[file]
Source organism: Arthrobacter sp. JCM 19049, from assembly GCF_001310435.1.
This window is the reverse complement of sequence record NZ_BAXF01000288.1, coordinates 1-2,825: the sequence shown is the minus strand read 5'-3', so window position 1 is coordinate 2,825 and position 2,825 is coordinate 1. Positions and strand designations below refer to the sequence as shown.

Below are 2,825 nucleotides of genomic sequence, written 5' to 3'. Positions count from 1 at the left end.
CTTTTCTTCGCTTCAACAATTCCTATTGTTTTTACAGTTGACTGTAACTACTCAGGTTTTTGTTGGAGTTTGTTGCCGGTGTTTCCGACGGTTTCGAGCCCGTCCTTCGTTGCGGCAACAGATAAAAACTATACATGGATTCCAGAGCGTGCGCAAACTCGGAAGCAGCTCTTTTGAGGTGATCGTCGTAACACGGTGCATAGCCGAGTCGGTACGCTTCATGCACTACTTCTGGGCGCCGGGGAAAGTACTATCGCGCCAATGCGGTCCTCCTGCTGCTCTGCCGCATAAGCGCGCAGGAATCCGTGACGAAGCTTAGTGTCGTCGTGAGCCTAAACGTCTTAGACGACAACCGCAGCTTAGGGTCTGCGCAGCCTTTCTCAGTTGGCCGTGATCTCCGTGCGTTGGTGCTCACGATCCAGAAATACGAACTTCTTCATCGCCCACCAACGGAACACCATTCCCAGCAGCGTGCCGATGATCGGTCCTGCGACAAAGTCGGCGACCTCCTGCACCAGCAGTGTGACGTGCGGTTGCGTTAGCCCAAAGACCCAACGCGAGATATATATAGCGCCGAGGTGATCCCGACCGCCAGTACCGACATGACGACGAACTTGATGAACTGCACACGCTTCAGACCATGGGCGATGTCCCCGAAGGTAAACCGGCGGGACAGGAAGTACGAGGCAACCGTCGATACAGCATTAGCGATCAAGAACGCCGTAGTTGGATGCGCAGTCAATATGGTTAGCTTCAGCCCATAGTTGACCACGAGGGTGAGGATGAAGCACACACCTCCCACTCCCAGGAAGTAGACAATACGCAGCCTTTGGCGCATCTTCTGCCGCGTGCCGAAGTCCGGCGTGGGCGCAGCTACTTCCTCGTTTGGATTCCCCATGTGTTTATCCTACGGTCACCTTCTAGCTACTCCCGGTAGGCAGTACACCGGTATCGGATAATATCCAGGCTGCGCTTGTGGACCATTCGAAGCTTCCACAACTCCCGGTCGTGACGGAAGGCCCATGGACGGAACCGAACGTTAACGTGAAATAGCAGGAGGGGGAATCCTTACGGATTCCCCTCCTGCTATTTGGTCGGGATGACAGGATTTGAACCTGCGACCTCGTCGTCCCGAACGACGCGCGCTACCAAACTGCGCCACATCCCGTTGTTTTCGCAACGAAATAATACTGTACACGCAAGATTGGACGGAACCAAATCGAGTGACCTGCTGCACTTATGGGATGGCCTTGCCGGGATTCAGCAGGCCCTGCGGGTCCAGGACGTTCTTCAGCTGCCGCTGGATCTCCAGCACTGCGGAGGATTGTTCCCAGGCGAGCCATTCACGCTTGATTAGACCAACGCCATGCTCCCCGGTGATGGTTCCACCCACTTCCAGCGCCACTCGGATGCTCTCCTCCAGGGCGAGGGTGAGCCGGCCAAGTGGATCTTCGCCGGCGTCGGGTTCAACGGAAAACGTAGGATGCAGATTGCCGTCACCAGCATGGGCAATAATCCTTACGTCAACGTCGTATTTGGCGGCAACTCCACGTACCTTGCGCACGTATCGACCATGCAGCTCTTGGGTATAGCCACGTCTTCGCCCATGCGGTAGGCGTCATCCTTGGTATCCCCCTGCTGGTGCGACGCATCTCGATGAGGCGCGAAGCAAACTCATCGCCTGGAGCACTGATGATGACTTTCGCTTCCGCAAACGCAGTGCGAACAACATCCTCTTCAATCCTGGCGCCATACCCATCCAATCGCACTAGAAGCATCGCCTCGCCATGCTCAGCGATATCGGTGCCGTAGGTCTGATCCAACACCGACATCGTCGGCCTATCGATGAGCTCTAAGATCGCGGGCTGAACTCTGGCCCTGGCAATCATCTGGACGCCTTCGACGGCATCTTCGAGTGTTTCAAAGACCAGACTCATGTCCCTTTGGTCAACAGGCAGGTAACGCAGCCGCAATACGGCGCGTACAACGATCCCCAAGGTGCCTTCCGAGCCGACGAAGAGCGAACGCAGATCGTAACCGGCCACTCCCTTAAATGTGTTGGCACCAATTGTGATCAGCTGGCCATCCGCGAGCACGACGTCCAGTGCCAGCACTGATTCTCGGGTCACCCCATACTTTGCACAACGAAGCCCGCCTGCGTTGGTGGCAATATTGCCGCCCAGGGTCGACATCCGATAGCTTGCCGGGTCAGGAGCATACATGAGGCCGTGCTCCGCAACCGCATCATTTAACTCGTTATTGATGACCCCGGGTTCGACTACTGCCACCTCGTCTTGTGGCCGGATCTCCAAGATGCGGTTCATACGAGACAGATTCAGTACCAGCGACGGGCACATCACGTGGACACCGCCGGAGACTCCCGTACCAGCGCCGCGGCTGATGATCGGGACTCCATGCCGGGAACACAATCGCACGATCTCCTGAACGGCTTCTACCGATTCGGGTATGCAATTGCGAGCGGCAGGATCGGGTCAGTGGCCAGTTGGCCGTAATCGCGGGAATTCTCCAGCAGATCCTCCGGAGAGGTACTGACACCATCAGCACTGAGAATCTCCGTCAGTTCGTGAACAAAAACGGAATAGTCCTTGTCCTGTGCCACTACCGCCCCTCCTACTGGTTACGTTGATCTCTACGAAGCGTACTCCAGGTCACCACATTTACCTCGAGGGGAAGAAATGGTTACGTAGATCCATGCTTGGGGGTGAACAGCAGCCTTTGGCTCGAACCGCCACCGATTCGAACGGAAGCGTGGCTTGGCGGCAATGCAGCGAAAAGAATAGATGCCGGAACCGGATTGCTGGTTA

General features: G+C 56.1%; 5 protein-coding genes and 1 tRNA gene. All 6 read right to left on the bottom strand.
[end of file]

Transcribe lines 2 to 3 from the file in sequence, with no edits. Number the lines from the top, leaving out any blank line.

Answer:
This window is the reverse complement of sequence record NZ_BAXF01000288.1, coordinates 1-2,825: the sequence shown is the minus strand read 5'-3', so window position 1 is coordinate 2,825 and position 2,825 is coordinate 1. Positions and strand designations below refer to the sequence as shown.

Below are 2,825 nucleotides of genomic sequence, written 5' to 3'. Positions count from 1 at the left end.